The games have a great hint system. You’re free to ignore it, but it’s good that it’s there for the rare occasion that your patience wears thin. If you don’t figure out the next step for a while, a sound will announce that a hint is available. Click the hint-icon, and you first get a very vague hint, pointing you to the right area. Then, afer a while, a second hint is offered, more specific, and then again after a while, a third and final hint that all but spells out the solution.
To me, the second game seemed slightly easier than the first, even though the second one complicates things by having multiple objects per room to interact with. Sometimes you’ll need to switch back and forth between them to get anywhere. There are still one or two times that a vital part of the puzzle is hard to spot, but generally if you look hard enough, while not forgetting about the bigger picture, you’ll figure things out. The process also get easier once you figure out the internal logic of the games and get into the groove.
The second game seems to wrap up the initial arc of the ominous tale that serves as the backdrop to the tinkering, while making it clear there is more to tell. The first game didn’t really end so much as just stop, but the second one has a short cinematic and even a voice-over. I have good hope that more of these carefully crafted, Lovecraftian horror-puzzles are to follow. Even if they lead to gloom and doom, I will be unable to resist. @PopCultJunk… Expand
Average User Score: 8.1May 11, 2014I just spent a very enjoyable and Zen-like two hours with Monument Valley on my iPad. It is a new, arty puzzler that brings to mind Escher,I just spent a very enjoyable and Zen-like two hours with Monument Valley on my iPad. It is a new, arty puzzler that brings to mind Escher, Journey and possibly Fez. It enjoys playing with your brain by playing with perspective. As a pointy-hatted princess, you have to make your way around structures that could not exist in the real world. To do so, you have to rotate levers, which may alter the environment, raise and lower paths, step on tricky-to-reach switches and befriend a blinking, yellow totem (!). If two paths don’t actually connect, but you can manipulate the view in such a way that they seem to line up, you can now actually walk across from one to the other.
It is not an entirely new concept, but is done very well here. You will pleasantly struggle to grasp the impossible bending of space, but you won’t be stumped. There was only one instance where I was stalled for a longish amount of time, because I didn’t realize that lifting a lid from one end would reveal something else beneath it, than lifting it from the other end. My sense of reality was getting in the way of my embrace of surrealism.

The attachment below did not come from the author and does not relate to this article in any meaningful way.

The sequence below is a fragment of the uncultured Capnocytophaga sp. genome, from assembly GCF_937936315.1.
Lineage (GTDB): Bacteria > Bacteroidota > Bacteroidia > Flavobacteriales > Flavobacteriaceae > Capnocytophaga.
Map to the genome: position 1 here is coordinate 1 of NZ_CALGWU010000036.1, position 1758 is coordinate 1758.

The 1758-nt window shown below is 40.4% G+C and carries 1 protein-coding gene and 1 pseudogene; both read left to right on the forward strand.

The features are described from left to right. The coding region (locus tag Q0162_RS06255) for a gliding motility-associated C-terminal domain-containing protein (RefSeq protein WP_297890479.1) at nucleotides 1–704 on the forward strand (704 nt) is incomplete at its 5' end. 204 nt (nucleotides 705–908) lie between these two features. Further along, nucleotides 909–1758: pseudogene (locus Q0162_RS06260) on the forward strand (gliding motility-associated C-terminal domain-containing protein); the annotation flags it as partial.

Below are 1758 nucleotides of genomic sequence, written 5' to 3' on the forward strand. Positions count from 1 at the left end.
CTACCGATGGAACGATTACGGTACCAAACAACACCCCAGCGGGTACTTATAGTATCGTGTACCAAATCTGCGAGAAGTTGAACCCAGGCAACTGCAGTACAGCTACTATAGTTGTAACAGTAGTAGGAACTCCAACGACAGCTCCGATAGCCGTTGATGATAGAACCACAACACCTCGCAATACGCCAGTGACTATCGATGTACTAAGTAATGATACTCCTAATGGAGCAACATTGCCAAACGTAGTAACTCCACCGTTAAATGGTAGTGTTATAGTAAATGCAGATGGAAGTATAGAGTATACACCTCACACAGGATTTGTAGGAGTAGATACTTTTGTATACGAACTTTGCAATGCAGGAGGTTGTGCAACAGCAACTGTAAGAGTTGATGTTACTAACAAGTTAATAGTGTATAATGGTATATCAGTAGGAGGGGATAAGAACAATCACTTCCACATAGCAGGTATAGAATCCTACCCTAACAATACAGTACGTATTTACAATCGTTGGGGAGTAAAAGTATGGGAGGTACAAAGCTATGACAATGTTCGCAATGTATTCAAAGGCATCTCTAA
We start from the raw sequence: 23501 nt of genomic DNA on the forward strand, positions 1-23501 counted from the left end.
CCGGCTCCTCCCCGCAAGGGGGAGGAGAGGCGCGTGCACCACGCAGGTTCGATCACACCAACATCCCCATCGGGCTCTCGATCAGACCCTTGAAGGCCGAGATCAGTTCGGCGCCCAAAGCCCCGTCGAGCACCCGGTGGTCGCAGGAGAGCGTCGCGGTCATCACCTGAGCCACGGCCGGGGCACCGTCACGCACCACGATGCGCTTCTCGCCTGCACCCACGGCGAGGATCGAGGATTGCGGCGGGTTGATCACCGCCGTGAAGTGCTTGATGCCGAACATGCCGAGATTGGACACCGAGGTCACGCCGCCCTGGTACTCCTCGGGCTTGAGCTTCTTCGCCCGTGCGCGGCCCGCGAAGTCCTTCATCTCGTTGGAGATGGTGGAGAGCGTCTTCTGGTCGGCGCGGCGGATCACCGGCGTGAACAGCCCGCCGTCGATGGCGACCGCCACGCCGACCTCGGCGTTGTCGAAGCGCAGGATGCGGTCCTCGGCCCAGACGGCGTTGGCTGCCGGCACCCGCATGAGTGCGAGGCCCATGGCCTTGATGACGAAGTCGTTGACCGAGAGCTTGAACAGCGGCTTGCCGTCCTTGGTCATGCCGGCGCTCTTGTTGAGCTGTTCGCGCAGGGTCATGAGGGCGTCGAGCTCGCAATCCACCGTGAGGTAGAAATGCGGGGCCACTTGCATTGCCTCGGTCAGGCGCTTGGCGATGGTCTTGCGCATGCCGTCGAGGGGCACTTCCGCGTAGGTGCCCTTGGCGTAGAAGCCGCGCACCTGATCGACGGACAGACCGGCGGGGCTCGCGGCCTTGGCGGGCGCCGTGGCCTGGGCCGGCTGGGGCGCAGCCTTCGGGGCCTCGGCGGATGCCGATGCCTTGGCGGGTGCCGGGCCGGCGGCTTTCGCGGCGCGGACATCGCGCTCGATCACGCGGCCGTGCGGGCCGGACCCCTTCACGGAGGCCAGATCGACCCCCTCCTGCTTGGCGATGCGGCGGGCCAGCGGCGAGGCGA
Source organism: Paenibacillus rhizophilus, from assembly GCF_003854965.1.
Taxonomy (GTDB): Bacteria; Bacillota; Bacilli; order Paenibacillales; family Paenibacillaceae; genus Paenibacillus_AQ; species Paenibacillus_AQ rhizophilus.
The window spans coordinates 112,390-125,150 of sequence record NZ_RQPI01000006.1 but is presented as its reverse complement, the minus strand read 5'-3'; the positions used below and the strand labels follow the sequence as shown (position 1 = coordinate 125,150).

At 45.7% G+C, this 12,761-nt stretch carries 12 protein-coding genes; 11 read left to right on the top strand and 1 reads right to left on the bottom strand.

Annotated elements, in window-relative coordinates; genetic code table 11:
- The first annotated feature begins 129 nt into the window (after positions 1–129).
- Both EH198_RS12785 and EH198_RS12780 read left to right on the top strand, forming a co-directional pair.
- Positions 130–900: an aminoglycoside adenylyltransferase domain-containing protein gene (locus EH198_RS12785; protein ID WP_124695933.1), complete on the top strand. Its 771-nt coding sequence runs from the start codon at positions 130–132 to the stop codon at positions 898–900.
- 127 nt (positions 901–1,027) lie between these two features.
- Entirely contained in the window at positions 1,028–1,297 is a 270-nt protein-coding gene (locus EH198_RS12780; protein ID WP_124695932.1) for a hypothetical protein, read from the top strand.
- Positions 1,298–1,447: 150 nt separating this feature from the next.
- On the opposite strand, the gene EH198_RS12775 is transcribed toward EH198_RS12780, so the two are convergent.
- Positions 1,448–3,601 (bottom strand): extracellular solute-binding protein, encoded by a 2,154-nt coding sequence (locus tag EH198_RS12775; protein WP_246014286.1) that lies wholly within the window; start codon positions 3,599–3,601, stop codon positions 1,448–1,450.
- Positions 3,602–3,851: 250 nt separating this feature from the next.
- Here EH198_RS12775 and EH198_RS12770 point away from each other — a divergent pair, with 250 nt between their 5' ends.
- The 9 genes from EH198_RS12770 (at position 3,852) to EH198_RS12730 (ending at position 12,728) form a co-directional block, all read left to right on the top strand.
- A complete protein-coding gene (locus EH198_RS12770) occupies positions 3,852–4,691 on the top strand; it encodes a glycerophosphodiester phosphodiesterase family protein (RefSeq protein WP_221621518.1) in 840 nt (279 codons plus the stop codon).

Monument Valley is a very short game with only ten – beautifully designed – chapters, so it won’t take you long to finish; about an hour or two. But the stylish, charmingly simple graphics, the poetic hints suggesting a melancholy backstory, the relaxing music and – of course – the surreal puzzle-platforming, make for a great experience. I guess some people will object to the relatively high price for such a short mobile game, but if you’re someone who values quality over quantity, then picking this up is – ironically – a no-brainer.… Expand
Average User Score: 8.0Jan 2, 2014This review contains spoilers, click expand to view. Filter Kafka through the sensibilities of Douglas Adams and you might end up with something like The Stanley Parable. It is not so much a game as a bewildering tree of short stories to explore, all featuring the same main character and all circling the themes of free will and purpose, while lampooning videogame mechanics. Button presser Stanley finds himself in an office devoid of colleagues and sets out to explore what is going on. As he roams the halls, a sardonic narrator points out what Stanley is doing and crucially what he is about to do. (Also see: Stranger Than Fiction.) But you are free to go against his prompts and the game even expects you to do so, as otherwise it would be a really, really short experience. You can’t really do much except occasionally press some buttons and open a door. Most of the joy comes from exasperating the narrator (Kevan Brighting), who sounds a lot like he is channeling Peter Jones, the voice of The Guide from The Hitchhiker’s Guide to the Galaxy. It is the funniest, best-written narration since GLaDOS from Portal, voice-acted to perfection. One of the highlights of the game actually had me just hang around in a pointless broom closet while the voice scolded me.